This is an entirely re-written and greatly expanded edition of this standard text on occupational health and safety law in Victoria.
As with previous editions, it contains a detailed examination of the principal OHS statute in Victoria – the Occupational Health and Safety Act 2004. It also describes and analyses relevant aspects of other legislation which impinges on OHS regulation – such as the provisions of the federal Fair Work Act 2009 dealing with protection against victimisation because of OHS-related activity and right of entry to workplaces for OHS purposes.
Like its predecessors, the new edition makes extensive reference to OHS law and practice in other jurisdictions, and to relevant international labour standards, notably the International Labour Organisation’s Occupational Safety and Health Convention 1981 (No 155) and Promotional Framework for Occupational Safety and Health Convention 2006 (No 187).
Critically, the new edition locates the 2004 Victorian Act firmly in the context of the harmonised work health and safety regime which is enshrined in the model Work Health and Safety Act. Despite the fact that the Model Act was clearly based on the Victorian legislation, and is in force in most Australian jurisdictions, successive State Governments in Victoria have refused to sign up to the harmonised system.
The authors clearly recognise, however, that it is impossible to understand or to apply the 2004 Act in isolation from the harmonised system. This is reflected in the inclusion of a lengthy chapter describing the evolution and substance of the harmonised system, and in the fact that all provisions of the 2004 Act are cross-referred to the parallel provision in the Model Act. Consequently, the fourth edition of Creighton & Rozen provides a valuable guide to the origins and substantive provisions of the harmonised legislation, as well as a detailed analysis of the Victorian system.
The High Court in Deal v Kodakkathanath  HCA 31 has taken an expansive view of the Occupational Health and Safety Regulations. In light of this case, this new edition of the book contains an expanded discussion of the civil breach of statutory duty action under the Occupational Health and Safety Regulations 2007 and 2017 which will be of interest to practitioners involved in work-related personal injury litigation.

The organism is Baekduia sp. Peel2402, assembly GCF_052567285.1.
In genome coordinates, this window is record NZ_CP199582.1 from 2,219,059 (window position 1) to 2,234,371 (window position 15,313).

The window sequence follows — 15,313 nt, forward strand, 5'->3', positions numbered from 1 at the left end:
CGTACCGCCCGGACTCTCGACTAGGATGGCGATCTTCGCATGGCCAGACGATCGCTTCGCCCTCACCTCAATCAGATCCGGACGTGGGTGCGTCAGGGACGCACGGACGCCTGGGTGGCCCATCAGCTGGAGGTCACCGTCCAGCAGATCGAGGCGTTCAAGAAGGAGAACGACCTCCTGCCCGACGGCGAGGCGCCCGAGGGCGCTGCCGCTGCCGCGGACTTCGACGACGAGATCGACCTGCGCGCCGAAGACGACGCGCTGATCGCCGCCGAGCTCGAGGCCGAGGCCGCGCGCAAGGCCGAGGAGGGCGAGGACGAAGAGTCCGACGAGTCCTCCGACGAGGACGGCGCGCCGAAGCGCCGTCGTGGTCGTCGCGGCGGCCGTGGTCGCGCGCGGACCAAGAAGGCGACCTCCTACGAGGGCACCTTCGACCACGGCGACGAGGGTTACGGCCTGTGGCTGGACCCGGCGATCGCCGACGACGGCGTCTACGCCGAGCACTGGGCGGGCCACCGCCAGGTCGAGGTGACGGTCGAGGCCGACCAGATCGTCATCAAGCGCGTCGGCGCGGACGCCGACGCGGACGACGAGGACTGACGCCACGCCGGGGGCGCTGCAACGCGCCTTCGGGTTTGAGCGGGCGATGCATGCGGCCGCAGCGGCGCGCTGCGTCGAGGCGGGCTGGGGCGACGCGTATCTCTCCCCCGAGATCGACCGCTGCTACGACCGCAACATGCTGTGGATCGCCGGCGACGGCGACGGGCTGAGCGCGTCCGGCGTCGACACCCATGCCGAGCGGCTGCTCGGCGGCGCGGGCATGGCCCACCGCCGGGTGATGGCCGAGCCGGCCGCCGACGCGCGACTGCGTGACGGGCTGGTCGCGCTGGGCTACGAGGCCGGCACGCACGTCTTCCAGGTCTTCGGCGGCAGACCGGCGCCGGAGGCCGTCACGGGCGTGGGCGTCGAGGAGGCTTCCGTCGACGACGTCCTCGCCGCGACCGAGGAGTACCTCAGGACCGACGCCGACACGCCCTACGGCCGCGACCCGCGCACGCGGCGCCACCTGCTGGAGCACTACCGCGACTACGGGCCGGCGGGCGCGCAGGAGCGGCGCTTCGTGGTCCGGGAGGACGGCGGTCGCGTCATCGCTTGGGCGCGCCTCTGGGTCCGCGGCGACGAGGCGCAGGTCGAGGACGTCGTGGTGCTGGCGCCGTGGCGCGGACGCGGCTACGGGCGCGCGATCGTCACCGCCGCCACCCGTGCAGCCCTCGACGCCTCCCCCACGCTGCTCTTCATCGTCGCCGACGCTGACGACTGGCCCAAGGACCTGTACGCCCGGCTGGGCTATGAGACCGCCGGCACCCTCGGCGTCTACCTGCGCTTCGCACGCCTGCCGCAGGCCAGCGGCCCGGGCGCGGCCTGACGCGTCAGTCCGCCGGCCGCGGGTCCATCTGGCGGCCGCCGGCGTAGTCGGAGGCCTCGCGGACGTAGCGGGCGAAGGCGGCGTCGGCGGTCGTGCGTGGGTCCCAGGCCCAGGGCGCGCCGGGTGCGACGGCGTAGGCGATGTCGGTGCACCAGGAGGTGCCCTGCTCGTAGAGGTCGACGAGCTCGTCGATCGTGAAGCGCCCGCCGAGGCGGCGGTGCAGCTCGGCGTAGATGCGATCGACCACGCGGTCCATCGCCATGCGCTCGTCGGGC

Foreword by the Hon Chris Maxwell, President of the Victorian Court of Appeal
Table of Cases
Table of Legislation
1. The Context
2. A National Approach to OHS Regulation
3. Interpreting OHSA 2004
5. General Duties – Key Concepts
6. General Duty of Employers to Employees
7. The Other General Duties
8. Standard-Setting: Regulation and Compliance Codes
9. Inspection and Securing Compliance
10. Criminal Enforcement
11. Personal Liability
12. Consultation, Representation and Participation
14. Right of Entry for OHS Purposes
15. Application to the Crown
16. OHSA 2004 in Perspective
It is difficult to make a book about occupational health and safety (OHS) law interesting. Some try with creative design but the most successful is when laws are interpreted into real world circumstances. Thankfully Breen Creighton and Peter Rozen have written the latter in the 4th edition of Health and Safety Law in Victoria.
Kevin Jones, Safety at Work Blog, November 2018
There are not many textbooks in which the preface laments the fact that the new edition is required at all – but that is exactly the position taken by Breen Creighton and Peter Rozen in this fourth edition. The failure of successive Victorian governments to consider harmonisation of occupational health and safety legislation is, to the authors, “profoundly disappointing”.
It is the authors’ total investment to the outcomes of good safety legislation – the safety and wellbeing of all Victorian workers and their families – that makes this textbook not only authoritative but also essential. While deftly walking
the reader through the operation of
the Occupational Health and Safety
Act 2004, the authors are unafraid to challenge weaknesses in the Victorian legislation by reference to the law in other states and the UK.
This questioning approach constantly reminds the reader that the work in understanding workplace risks is never static and that the outcome sought should never be about compromise but instead about the best outcome to protect safety.
The authors have fulfilled their obligation in making the law clearly understood. It remains the duty of the Victorian government to ensure the rest.
Joseph Kelly, InPrint, Law Institute Journal Victoria, Jan/Feb 2018
*Phillip Taylor MBE from Richmond Green Chambers, London UK, reviews the book on YouTube channel – Click here to watch…
Uploaded September 2017
As the world is fast becoming one big jurisdiction, more or less, this new edition of the definitive work on health and safety law in the jurisdiction of Victoria in Australia will certainly be interesting, if not directly relevant, to lawyers everywhere, especially in jurisdictions within the Common Law.